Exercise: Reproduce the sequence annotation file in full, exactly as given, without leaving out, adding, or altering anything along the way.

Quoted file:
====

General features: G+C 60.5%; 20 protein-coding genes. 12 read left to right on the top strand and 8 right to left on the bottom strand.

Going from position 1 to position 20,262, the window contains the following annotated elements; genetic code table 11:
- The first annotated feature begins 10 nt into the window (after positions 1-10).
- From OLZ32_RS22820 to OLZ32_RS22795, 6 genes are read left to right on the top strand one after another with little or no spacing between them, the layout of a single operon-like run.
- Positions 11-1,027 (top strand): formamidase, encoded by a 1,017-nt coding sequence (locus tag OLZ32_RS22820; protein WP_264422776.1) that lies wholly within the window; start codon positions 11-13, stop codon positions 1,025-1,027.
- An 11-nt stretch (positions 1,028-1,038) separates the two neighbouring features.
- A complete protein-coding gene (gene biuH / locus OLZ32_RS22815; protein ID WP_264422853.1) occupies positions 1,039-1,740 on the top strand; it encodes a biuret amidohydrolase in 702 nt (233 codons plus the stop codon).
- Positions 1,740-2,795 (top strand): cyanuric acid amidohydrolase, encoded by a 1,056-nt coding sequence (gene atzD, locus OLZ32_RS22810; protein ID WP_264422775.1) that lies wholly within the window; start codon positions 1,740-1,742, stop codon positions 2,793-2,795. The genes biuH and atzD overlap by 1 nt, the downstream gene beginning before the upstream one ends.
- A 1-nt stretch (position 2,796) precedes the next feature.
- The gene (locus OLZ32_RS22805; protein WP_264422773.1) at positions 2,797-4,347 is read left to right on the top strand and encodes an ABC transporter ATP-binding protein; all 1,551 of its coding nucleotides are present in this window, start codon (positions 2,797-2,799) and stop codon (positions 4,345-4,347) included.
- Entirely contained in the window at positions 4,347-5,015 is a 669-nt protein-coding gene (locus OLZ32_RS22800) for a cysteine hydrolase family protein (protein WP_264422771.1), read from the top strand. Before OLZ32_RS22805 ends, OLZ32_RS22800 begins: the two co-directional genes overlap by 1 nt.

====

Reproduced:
General features: G+C 60.5%; 20 protein-coding genes. 12 read left to right on the top strand and 8 right to left on the bottom strand.

Going from position 1 to position 20,262, the window contains the following annotated elements; genetic code table 11:
- The first annotated feature begins 10 nt into the window (after positions 1-10).
- From OLZ32_RS22820 to OLZ32_RS22795, 6 genes are read left to right on the top strand one after another with little or no spacing between them, the layout of a single operon-like run.
- Positions 11-1,027 (top strand): formamidase, encoded by a 1,017-nt coding sequence (locus tag OLZ32_RS22820; protein WP_264422776.1) that lies wholly within the window; start codon positions 11-13, stop codon positions 1,025-1,027.
- An 11-nt stretch (positions 1,028-1,038) separates the two neighbouring features.
- A complete protein-coding gene (gene biuH / locus OLZ32_RS22815; protein ID WP_264422853.1) occupies positions 1,039-1,740 on the top strand; it encodes a biuret amidohydrolase in 702 nt (233 codons plus the stop codon).
- Positions 1,740-2,795 (top strand): cyanuric acid amidohydrolase, encoded by a 1,056-nt coding sequence (gene atzD, locus OLZ32_RS22810; protein ID WP_264422775.1) that lies wholly within the window; start codon positions 1,740-1,742, stop codon positions 2,793-2,795. The genes biuH and atzD overlap by 1 nt, the downstream gene beginning before the upstream one ends.
- A 1-nt stretch (position 2,796) precedes the next feature.
- The gene (locus OLZ32_RS22805; protein WP_264422773.1) at positions 2,797-4,347 is read left to right on the top strand and encodes an ABC transporter ATP-binding protein; all 1,551 of its coding nucleotides are present in this window, start codon (positions 2,797-2,799) and stop codon (positions 4,345-4,347) included.
- Entirely contained in the window at positions 4,347-5,015 is a 669-nt protein-coding gene (locus OLZ32_RS22800) for a cysteine hydrolase family protein (protein WP_264422771.1), read from the top strand. Before OLZ32_RS22805 ends, OLZ32_RS22800 begins: the two co-directional genes overlap by 1 nt.